Homecoming in Kyiv: scenes of joy as captives arrive home at last

Everybody in Ukraine, and across the world, has rejoiced in the images of the Ukrainian captives arriving home to a tumultuous welcome in Kyiv, some having endured years in Russian jails on trumped up charges. 

Whilst Russian President Vladimir Putin cynically stated that the exchange would be "a huge step towards normalising relations" with Kyiv, the news demonstrates how keen he was to secure the release from a Ukrainian prison of one Volodymyr Tsemakh. He is possibly the only surviving witness, indeed participant, in the downing of Malaysian Airlines flight MH17. Dutch-led investigators into the atrocity have somewhat diplomatically named him as a  "person of interest"

Volodymyr Tsemakh

The Dutch Prime Minister and Foreign Minister contacted the Ukrainian government before the swap to tell them that sending Tsemakh (pictured left) to Russia would be prejudicial to the MH17 investigation, triggering a delay to the exchange in order to allow the Dutch Public Prosecution Service time to interrogate him again.

It is quite likely that when he undergoes a "debriefing" at the hands of the FSB/GRU, Tsemakh will wish he was still in Ukraine.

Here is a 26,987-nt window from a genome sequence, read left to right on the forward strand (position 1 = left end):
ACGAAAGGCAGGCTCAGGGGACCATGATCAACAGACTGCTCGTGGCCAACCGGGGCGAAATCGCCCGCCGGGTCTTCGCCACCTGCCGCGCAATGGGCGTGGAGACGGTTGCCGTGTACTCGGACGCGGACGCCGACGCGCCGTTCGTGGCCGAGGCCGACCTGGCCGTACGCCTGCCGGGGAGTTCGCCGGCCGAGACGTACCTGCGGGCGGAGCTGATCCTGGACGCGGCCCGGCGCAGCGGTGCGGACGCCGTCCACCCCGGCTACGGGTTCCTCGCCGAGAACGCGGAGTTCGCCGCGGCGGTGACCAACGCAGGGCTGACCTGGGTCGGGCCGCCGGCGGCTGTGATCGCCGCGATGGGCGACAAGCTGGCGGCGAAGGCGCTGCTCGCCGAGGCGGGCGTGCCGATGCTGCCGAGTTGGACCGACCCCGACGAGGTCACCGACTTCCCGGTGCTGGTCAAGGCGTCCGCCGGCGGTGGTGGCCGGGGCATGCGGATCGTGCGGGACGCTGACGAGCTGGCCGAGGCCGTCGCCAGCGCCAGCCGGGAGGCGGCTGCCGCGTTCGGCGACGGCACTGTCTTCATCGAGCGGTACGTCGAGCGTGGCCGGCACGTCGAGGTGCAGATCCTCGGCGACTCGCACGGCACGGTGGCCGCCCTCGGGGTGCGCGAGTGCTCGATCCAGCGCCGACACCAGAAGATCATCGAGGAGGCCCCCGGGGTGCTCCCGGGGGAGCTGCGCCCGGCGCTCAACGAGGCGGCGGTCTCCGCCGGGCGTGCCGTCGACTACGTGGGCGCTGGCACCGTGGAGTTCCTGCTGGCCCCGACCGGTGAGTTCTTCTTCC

Domestically, the homecoming will be a great boost for Ukraine's new President, Volodymyr Zelensky, who hailed the exchange of captives as a "first step" towards ending the conflict in the east of the country. It is be hoped that he understands that when Putin talks about "normalising" relations with Ukraine, he means taking it back under Moscow's control.

Politically, it could never have been possible for Zelensky's predecessor, Petro Poroshenko, to have countenanced such a deal. 

In Brussels and Washington it needs to be understood that this event, as joyous as it is, is no reason to drop economic sanctions against Russia.

But for the Ukrainian people, all that matters at this moment is that they finally have their boys back home in the safety of their families.

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Gary Cartwright

Gary Cartwright

Gary Cartwright is publishing editor of EU Today.

An experienced journalist and published author, he specialises in environment, energy, and defence.

He also has more than 10 years experience of working as a staff member in the EU institutions, working with political groups and MEPs in various policy areas.

Gary's latest book WANTED MAN: THE STORY OF MUKHTAR ABLYAZOV: A Manual for Criminals on How to Avoid Punishment in the EU is currently available from Amazon


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